Michael Morisy co-founded MuckRock in 2010 to help modernize FOIA on the requester side. It has helped to file 30,000 FOIA requests at the federal, state, and local levels. Morisy said that there is a mismatch of FOIA resources and public expectations in the age of Siri and Alexa. He has five principles for engaging people in transparency issues:
- Make things (broadly) accessible. It’s also important that the FOIA submission process is easy for anyone to understand.
- Information should be where the public expects it to be (not buried in the site). Morisy noted the FBI’s Vault as a good example of agency proactivity, providing information without the need to file a FOIA request.
- Collaborative tradition should extend to the FOIA community. When someone is building a tool, invite others who are on the same journey to participate. For example, make requests, results, and rejections public.
- The transparency community struggles with iterative processes for site development. Morisy recommends that we celebrate gradual improvements and be willing to accept constructive criticism of what does or does not work. MuckRock has a “clone” feature that allows anyone to take what’s worked for one requester in one jurisdiction to use elsewhere.
- Transparency is essential to an informed democracy, so government agencies should be transparent about why something may be redacted or withheld.
The audience at the NARA event offered intelligent comments and questions throughout the afternoon, including the following:
- Local government email retention is subject to state laws. Now that there is a federal law requiring agencies to preserve email records, how can we get state legislators to support state archivists in retaining email as records?
- Should Congress be subject to FOIA? FOIA After 50 panelists were divided, but all indicated that the public should have access to Congressional Research Service (CRS) reports.
- One audience member asked about the new FOIA request portal. Morisy noted that MuckRock’s source code is open, and the organization would welcome it if those designing the new FOIA portal chose to use it.
Senator Receives James Madison Award
Each year during Sunshine Week, the American Library Association (ALA) presents the James Madison Award to individuals or groups for their efforts to champion, protect, and promote “open access to government information and the public’s right to know.” This year’s awardee, Sen. Jon Tester (D-Mont.), was celebrated on March 15 at a ceremony livestreamed from the Newseum in Washington, D.C. As ALA immediate past president Sari Feldman presented the senator with the award, she noted his track record of “pushing for truth” in government, protecting and strengthening “access to information by introducing legislation that brings it online to the public.”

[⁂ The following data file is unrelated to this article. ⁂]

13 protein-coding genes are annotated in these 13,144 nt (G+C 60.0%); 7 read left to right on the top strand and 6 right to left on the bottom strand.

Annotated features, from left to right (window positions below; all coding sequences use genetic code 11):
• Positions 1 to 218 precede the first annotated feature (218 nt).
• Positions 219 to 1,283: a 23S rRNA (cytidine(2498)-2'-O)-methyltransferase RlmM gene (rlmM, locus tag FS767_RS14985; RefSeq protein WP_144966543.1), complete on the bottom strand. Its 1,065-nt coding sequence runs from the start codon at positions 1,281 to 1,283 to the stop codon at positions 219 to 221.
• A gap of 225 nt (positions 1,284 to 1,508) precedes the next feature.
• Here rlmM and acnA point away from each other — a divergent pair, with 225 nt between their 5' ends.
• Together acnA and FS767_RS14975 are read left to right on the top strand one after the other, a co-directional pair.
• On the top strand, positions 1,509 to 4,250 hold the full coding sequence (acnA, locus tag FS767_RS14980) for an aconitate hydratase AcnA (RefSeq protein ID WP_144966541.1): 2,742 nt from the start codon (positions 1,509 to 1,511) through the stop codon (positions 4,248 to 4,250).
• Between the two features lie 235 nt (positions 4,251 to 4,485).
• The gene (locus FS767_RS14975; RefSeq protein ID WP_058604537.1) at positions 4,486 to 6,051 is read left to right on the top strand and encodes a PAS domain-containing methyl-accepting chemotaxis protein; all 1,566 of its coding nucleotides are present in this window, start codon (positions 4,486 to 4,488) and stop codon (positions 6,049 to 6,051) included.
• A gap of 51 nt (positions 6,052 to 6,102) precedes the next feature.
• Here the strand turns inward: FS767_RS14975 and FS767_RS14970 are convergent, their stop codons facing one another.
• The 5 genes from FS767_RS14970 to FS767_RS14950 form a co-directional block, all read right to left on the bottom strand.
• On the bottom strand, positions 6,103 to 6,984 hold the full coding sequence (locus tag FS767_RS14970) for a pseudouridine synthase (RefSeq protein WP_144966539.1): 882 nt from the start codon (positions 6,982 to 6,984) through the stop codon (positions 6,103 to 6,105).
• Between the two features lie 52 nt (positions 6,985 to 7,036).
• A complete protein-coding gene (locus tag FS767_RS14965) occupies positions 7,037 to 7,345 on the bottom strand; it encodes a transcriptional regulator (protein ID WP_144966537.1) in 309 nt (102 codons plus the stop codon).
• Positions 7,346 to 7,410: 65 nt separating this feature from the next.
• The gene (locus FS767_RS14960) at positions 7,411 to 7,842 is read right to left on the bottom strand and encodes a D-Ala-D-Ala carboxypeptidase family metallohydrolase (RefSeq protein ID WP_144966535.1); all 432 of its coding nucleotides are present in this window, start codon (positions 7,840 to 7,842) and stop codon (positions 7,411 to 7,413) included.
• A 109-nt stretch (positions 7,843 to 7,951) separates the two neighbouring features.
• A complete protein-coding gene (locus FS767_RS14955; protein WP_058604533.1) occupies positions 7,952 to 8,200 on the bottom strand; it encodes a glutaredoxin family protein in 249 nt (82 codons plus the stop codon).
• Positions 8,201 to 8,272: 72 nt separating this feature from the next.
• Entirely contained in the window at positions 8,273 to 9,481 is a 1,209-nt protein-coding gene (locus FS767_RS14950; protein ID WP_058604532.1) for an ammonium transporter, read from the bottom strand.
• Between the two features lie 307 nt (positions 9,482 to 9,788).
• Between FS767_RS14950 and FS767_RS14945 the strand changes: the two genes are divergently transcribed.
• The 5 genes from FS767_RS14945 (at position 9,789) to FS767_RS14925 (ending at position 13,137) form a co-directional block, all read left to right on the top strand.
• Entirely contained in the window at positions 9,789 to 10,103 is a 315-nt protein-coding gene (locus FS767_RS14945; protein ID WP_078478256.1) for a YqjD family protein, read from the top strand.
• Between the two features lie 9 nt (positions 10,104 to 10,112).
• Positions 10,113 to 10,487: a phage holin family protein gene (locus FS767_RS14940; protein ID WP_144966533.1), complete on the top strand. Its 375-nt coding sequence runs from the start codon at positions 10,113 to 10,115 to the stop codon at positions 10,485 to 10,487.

In his remarks, Tester indicated there are several ways to improve transparency and accountability in government, including the following:
- He reintroduced the Public Online Information Act in the 115th Congress, “to require publicly available Government information held by the executive branch to be made available on the Internet.”
- Along with Sen. Ben Sasse (R-Neb.), Tester is starting a bipartisan Senate Transparency Caucus; there is already a House Transparency Caucus.
Tester insists that elected officials hold themselves accountable, and he advocates ending automatic pay raises for Congress and closing the revolving door between government and “K Street” (i.e., lobbyists). He models transparency by posting his daily schedule online and voluntarily filing his campaign finance reports online. He was a strong supporter of the Earmark Transparency Act—legislation that would have required “a single free public searchable website that specifies certain identifying information relating to each request by Members of Congress for congressionally directed spending items or limited tax or tariff benefits (congressional earmarks).”